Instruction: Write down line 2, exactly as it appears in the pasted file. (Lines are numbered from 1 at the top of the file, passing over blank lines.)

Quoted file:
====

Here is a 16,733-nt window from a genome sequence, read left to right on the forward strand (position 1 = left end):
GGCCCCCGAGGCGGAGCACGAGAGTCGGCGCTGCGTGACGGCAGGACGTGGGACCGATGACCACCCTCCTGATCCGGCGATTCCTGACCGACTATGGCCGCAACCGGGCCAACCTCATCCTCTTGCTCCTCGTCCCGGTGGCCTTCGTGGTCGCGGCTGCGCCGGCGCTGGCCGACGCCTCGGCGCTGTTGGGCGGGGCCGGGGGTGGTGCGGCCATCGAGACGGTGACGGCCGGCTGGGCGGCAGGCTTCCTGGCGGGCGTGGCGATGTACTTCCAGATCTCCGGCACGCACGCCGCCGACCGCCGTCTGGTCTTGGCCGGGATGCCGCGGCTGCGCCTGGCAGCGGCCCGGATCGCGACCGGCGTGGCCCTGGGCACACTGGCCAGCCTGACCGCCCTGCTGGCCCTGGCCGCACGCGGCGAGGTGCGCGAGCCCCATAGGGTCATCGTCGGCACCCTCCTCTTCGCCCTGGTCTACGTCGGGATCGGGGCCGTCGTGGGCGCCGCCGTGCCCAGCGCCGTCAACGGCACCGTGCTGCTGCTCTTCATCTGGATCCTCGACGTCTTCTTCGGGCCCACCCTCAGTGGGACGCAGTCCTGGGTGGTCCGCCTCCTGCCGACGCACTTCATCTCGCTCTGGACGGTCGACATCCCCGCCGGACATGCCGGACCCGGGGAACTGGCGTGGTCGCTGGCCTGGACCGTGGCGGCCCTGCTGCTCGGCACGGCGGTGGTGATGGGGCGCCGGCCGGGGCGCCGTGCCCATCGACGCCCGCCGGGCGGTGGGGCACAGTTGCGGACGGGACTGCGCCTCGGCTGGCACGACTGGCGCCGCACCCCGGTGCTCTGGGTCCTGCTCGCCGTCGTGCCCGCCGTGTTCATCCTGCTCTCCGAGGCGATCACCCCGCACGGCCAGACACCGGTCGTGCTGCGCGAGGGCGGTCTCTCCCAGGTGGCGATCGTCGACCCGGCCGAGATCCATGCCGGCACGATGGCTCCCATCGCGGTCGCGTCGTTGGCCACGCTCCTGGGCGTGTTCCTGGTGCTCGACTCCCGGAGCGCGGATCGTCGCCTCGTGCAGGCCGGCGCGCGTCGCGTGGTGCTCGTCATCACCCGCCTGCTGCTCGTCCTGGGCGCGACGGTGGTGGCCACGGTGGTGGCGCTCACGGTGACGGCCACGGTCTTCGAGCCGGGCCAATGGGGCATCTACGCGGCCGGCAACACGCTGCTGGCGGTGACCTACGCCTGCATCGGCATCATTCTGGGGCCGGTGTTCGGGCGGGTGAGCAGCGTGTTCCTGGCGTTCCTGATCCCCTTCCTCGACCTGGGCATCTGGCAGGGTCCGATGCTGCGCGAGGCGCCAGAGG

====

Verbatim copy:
GGCCCCCGAGGCGGAGCACGAGAGTCGGCGCTGCGTGACGGCAGGACGTGGGACCGATGACCACCCTCCTGATCCGGCGATTCCTGACCGACTATGGCCGCAACCGGGCCAACCTCATCCTCTTGCTCCTCGTCCCGGTGGCCTTCGTGGTCGCGGCTGCGCCGGCGCTGGCCGACGCCTCGGCGCTGTTGGGCGGGGCCGGGGGTGGTGCGGCCATCGAGACGGTGACGGCCGGCTGGGCGGCAGGCTTCCTGGCGGGCGTGGCGATGTACTTCCAGATCTCCGGCACGCACGCCGCCGACCGCCGTCTGGTCTTGGCCGGGATGCCGCGGCTGCGCCTGGCAGCGGCCCGGATCGCGACCGGCGTGGCCCTGGGCACACTGGCCAGCCTGACCGCCCTGCTGGCCCTGGCCGCACGCGGCGAGGTGCGCGAGCCCCATAGGGTCATCGTCGGCACCCTCCTCTTCGCCCTGGTCTACGTCGGGATCGGGGCCGTCGTGGGCGCCGCCGTGCCCAGCGCCGTCAACGGCACCGTGCTGCTGCTCTTCATCTGGATCCTCGACGTCTTCTTCGGGCCCACCCTCAGTGGGACGCAGTCCTGGGTGGTCCGCCTCCTGCCGACGCACTTCATCTCGCTCTGGACGGTCGACATCCCCGCCGGACATGCCGGACCCGGGGAACTGGCGTGGTCGCTGGCCTGGACCGTGGCGGCCCTGCTGCTCGGCACGGCGGTGGTGATGGGGCGCCGGCCGGGGCGCCGTGCCCATCGACGCCCGCCGGGCGGTGGGGCACAGTTGCGGACGGGACTGCGCCTCGGCTGGCACGACTGGCGCCGCACCCCGGTGCTCTGGGTCCTGCTCGCCGTCGTGCCCGCCGTGTTCATCCTGCTCTCCGAGGCGATCACCCCGCACGGCCAGACACCGGTCGTGCTGCGCGAGGGCGGTCTCTCCCAGGTGGCGATCGTCGACCCGGCCGAGATCCATGCCGGCACGATGGCTCCCATCGCGGTCGCGTCGTTGGCCACGCTCCTGGGCGTGTTCCTGGTGCTCGACTCCCGGAGCGCGGATCGTCGCCTCGTGCAGGCCGGCGCGCGTCGCGTGGTGCTCGTCATCACCCGCCTGCTGCTCGTCCTGGGCGCGACGGTGGTGGCCACGGTGGTGGCGCTCACGGTGACGGCCACGGTCTTCGAGCCGGGCCAATGGGGCATCTACGCGGCCGGCAACACGCTGCTGGCGGTGACCTACGCCTGCATCGGCATCATTCTGGGGCCGGTGTTCGGGCGGGTGAGCAGCGTGTTCCTGGCGTTCCTGATCCCCTTCCTCGACCTGGGCATCTGGCAGGGTCCGATGCTGCGCGAGGCGCCAGAGG